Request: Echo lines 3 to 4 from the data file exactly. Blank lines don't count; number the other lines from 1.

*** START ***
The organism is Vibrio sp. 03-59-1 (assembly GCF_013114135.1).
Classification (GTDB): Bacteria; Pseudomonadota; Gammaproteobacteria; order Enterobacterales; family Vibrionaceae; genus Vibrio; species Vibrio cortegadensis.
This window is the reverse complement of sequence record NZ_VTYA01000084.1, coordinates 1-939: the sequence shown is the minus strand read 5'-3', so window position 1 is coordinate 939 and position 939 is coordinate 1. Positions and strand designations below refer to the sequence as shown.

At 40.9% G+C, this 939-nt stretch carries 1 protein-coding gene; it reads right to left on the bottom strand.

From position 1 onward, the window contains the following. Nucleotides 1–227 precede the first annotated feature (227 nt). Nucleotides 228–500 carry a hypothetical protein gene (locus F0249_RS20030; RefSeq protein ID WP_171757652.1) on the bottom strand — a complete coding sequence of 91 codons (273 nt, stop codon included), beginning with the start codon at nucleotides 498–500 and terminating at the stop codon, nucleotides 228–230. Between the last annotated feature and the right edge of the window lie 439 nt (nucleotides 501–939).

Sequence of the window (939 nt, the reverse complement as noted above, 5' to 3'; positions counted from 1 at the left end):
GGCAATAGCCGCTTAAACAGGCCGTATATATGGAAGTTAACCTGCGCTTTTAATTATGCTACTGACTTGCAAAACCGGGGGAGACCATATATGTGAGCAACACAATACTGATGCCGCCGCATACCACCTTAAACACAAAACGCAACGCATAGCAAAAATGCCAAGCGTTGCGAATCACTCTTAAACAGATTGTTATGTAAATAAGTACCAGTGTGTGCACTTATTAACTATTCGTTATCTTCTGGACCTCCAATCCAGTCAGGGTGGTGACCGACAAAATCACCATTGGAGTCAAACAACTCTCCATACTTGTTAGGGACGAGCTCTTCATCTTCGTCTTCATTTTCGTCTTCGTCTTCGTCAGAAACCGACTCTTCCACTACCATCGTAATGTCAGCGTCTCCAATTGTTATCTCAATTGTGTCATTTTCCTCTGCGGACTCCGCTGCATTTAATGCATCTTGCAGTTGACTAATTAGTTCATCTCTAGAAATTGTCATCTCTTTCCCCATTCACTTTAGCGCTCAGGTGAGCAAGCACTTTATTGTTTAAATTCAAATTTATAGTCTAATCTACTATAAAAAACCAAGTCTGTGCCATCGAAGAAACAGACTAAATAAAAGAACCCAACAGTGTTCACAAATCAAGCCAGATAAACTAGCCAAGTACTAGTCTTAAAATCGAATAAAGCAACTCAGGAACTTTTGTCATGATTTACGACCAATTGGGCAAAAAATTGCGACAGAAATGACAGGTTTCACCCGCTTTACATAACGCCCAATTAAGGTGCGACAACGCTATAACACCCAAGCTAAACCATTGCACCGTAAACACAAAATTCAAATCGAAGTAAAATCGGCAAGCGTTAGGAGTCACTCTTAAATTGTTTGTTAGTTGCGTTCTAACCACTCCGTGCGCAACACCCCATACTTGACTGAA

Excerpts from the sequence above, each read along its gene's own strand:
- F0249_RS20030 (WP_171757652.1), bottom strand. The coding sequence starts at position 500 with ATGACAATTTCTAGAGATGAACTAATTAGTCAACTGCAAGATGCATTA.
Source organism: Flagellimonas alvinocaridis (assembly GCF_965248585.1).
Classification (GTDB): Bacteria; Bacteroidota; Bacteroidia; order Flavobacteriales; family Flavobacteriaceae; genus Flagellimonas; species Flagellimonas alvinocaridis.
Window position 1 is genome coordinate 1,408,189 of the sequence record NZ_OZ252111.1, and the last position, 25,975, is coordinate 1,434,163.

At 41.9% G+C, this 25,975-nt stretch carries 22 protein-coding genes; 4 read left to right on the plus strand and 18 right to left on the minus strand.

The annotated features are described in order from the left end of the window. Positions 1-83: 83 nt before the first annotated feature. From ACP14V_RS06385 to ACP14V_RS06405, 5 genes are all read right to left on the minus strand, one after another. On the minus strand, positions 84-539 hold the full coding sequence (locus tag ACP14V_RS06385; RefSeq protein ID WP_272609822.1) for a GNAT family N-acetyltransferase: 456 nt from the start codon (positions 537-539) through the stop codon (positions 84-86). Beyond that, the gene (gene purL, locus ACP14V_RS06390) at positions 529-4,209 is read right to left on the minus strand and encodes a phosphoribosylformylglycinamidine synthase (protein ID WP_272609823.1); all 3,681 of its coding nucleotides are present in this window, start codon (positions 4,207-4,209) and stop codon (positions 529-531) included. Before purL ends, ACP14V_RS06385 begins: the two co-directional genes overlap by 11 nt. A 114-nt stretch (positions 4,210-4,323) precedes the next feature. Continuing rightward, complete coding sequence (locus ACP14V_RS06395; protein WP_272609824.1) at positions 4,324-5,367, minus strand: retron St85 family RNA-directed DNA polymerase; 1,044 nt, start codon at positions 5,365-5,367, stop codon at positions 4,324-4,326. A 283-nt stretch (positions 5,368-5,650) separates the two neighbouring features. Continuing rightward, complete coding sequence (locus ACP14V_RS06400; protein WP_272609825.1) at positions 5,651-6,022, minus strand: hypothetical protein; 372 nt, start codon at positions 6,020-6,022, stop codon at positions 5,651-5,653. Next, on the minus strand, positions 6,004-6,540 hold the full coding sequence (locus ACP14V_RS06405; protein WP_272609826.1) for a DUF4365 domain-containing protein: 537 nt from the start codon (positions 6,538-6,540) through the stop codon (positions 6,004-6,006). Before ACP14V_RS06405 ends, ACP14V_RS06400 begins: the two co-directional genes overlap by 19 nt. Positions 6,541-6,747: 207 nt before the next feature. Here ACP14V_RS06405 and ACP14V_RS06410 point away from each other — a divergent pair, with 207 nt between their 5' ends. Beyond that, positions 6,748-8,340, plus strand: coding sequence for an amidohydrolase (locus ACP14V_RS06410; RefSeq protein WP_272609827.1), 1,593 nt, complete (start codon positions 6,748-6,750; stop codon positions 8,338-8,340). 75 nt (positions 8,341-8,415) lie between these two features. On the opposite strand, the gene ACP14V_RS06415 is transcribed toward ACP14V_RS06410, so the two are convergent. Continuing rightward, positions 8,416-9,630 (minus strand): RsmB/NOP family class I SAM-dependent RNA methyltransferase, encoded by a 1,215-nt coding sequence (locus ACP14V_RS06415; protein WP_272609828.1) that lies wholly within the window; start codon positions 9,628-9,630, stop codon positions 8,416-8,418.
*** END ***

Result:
This window is the reverse complement of sequence record NZ_VTYA01000084.1, coordinates 1-939: the sequence shown is the minus strand read 5'-3', so window position 1 is coordinate 939 and position 939 is coordinate 1. Positions and strand designations below refer to the sequence as shown.

At 40.9% G+C, this 939-nt stretch carries 1 protein-coding gene; it reads right to left on the bottom strand.